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June 30, 2004

Cabinet de Curiosites dot com - STRINGS 04

Posted by Urs Schreiber

Cabinet de curiosites dot com

The annual string theory conference is taking place at College de France in Paris this year. Fortunately this is a little closer to where I live than Tokyo, so that I don’t have to miss it. Refreshed by a marvelous weekend with my girlfriend at the banks of Seine I am now switching from right to left brain hemisphere and listen to up to eleven plenary talks per day about that theory which once fell from here into the 20th century and which is now being pulled back to the ortochronous frame in order to catch up with the accelerating cosmic expansion.

While this is still work in progress my humble task shall be to accelerate the expansion of my personal horizon.

College de France

In the age of internet communication one interesting aspect of conferences is always the identification and meeting of e-pen pals. I was glad to meet Jacques Distler and Robert Helling in person for the first time, after quite a while of virtual acquaintance.

In case you haven’t seen it, first check Jacques’ musings (I, II) on Strings 04 which were produced close to real-time and where of course much more erudite comments on the plenary talks can be found than I am able to produce.

In fact, I’ll only mention the first of today’s talks, which was by Ashoke Sen on 2 D-string theories. As opposed to many other talks wich were concerned with model building, this one stood out as one that nicely addressed the ‘big picture’ of string theory, albeit just in a toy model. The main point was to show how the continuum worldsheet description maps in detail to the Matrix Model point of view. One crucial technique used by Sen was the correspondence between rigid target space gauge symmetries to conserved D-brane charges. This works as follows (assuming that I recall the details correctly):

A rigid gauge transformation in closed string field theory is generated by a ghost number 1 gauge parameter field Λ, which, since it corresponds to a rigid transformation, has vanishing momentum. Assume more generally that such a field has some fixed momentum p 0. Construct a 1-parameter family of fields Λ(p) such that Λ(p 0)=Λ. BRST invariance of Λ can then be expressed in terms of some string field ϕ(p) as

(1)(Q B+Q¯ B)Λ(p)=(pp 0)Φ(p).

Next consider some boundary state mathcaB describing some brane. Using the BRST invariance of mathcaB one sees that

(2)[(c 0c¯ 0),Q B+Q¯ B]Λ=(pp 0)(c 0c¯ 0)Λ.

But this expression vanishes identically, because the ghost 0-modes are not saturated:

(3)(pp 0)(c 0c¯ 0)Λ=0.

Fourier transforming this expression by introducing the object

(4)F(x)=dpe ipx(c 0c¯ 0)Φ(p)

it is equivalent to

(5)(e ip 0xF(x))=0.

But this tells us that there is a conserved quantity e ip 0xF(x) for every gauge parameter field Λ at fixed momentum.

Sen compares these conserved quantities with those arising in the Matrix Model of 2D string theory and finds lots of interesting equivalences. But the details are beyond the scope of my notes and my remaining time this evening.

Posted at 8:29 AM UTC | Permalink | Followups (2)

June 21, 2004

Nonabelian 2-form connection from SCFT deformation

Posted by Urs Schreiber

Over at sci.physics.strings Charlie Stromeyer made me think about p-gerbes a little bit. A literature search revealed that apparently the SCFT deformation formalism that I am playing with could be useful for understanding nonabelian Kalb-Ramond fields.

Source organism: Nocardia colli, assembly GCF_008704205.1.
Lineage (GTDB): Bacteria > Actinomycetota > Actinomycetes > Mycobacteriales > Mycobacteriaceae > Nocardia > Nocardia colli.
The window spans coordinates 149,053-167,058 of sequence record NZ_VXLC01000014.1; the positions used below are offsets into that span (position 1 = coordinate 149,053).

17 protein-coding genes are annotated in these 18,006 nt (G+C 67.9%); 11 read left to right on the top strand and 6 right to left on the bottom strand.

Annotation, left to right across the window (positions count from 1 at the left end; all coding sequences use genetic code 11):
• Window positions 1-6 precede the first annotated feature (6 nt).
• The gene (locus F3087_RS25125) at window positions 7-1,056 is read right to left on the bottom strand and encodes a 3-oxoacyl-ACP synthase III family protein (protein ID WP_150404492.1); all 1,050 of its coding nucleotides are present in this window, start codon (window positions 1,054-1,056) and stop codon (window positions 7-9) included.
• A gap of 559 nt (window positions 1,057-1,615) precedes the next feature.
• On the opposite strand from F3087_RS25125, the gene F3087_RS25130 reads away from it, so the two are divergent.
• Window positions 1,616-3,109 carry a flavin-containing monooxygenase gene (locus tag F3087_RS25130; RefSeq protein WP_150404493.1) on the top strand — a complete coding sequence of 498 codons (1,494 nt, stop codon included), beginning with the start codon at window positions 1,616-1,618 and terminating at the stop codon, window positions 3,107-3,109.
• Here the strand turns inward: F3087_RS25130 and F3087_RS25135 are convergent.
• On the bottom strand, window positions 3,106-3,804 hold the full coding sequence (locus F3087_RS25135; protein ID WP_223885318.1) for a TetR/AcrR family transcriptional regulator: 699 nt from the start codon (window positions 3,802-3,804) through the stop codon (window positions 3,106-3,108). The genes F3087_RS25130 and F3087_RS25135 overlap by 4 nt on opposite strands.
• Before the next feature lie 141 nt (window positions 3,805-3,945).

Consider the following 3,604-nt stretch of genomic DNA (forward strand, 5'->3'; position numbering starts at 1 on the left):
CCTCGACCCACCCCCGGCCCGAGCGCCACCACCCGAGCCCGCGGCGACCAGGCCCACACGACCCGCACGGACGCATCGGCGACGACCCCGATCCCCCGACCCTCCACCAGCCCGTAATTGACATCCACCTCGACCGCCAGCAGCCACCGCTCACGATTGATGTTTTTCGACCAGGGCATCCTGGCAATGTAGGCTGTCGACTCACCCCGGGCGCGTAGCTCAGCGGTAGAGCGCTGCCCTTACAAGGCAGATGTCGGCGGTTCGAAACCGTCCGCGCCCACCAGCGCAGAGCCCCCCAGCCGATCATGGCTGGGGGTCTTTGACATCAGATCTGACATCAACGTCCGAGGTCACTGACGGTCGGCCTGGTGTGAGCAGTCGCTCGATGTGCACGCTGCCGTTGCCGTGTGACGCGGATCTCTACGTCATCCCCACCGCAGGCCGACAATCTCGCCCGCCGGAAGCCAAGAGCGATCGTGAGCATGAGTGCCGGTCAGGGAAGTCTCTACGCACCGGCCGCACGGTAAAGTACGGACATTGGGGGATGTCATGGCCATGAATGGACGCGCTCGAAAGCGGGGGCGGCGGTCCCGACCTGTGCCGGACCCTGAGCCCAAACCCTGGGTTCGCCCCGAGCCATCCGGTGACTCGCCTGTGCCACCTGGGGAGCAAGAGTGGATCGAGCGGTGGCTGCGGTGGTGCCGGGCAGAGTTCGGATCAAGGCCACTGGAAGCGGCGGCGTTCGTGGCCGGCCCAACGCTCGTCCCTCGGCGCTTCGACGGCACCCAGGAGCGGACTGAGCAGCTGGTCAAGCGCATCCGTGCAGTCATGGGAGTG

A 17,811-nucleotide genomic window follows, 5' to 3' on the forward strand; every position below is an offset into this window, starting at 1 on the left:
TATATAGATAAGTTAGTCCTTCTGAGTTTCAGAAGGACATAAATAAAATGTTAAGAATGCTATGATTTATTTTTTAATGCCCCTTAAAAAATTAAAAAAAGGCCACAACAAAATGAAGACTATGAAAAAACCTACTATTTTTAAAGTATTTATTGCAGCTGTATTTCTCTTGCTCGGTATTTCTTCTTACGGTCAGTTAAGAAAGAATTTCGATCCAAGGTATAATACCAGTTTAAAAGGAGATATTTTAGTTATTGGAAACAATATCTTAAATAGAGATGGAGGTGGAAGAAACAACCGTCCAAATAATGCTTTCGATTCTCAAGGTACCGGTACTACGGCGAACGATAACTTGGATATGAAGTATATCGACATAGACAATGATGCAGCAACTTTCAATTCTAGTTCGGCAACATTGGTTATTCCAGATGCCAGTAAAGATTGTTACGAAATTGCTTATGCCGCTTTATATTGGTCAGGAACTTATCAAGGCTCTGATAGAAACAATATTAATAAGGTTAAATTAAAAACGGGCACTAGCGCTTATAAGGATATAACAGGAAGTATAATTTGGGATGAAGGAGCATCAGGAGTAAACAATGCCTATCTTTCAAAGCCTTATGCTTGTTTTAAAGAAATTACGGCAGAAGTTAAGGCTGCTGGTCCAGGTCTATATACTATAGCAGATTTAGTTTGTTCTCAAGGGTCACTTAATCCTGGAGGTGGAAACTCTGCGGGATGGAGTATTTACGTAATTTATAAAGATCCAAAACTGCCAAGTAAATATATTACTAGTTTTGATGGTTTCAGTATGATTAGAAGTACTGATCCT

In particular, in

Ch. Hofman: Nonabelian 2-forms (2002)

a connection on loop space induced by a nonabelian 2-form B field on target space is proposed.

I would like to show how something very similar can be derived from the string theory perspective by simply deforming the SCFT algebra of the open string appropriately. (A detailed version of the following can be found LaTeXified in this draft.)

The key observation is the following: As discussed before we can combine the left- and rightmoving supercharge G and G¯ on the worldsheet to obtain the deformed exterior derivative on loop space

(1)d K:=G+iG¯= (μ,σ) (μ,σ)+iT (μ,σ)X (μ,σ),

where K (μ,σ)=X μ(σ) is the reparameterization Killing vector on loop space.

It is also easy to check that sending

(2)d Ke Wd Ke W

with W (A)=iA μX μ or W (B)=12B μν μ ν turns on a gauge field and a B field, respectively, for the closed string. This can straightforwardly be generalized to the open string by using an appropriate boundary state and by setting B=dA/T all the worldsheet bulk terms cancel and the above deformation gives just the covariant exterior derivative for the Chan-Paton endpoints of the string:

(3)e W (A)W (B)d K(σ)e W (A)+W (B)= (openstring)d K+i μA μ(σ)(δ(σπ)δ(σ)).

This has a totally obvious generalization to the non-abelian case. Simply replace the exponentiated integral with the corresponding path ordered expression and set Bd AA/T+B. (Don’t take a trace, since the matrices must act on the CP factors.)

[Update 06/23/04: So I am thinking here of the ‘bare’ boundary state that all the operator R below acts on as a module of the algebra M N(H), namely the algebra of N×N matrices with values in the Heisenberg algebra H of worldsheet oscillators. The matrix entries of course correspond to the strings stretching between two of the N branes in the stack.

The relation between boundary states and modules of (non-commutative) algebras and how this relates to various brane configurations is discussed nicely in

Yonatan Zunger: Constructing exotic D-branes with infinite matrices in type IIA string theory (2002) .

Even though it is not explicitly stated there, the fact that the above matrices M N(H) take non-commutative values is related, of course, to the noncommutativity introduced by the spatial extension of the string.]

Hence I am saying that the connection on loop space induced by a nonabelian 2-form that follows from string theory considerations is the 1-form component of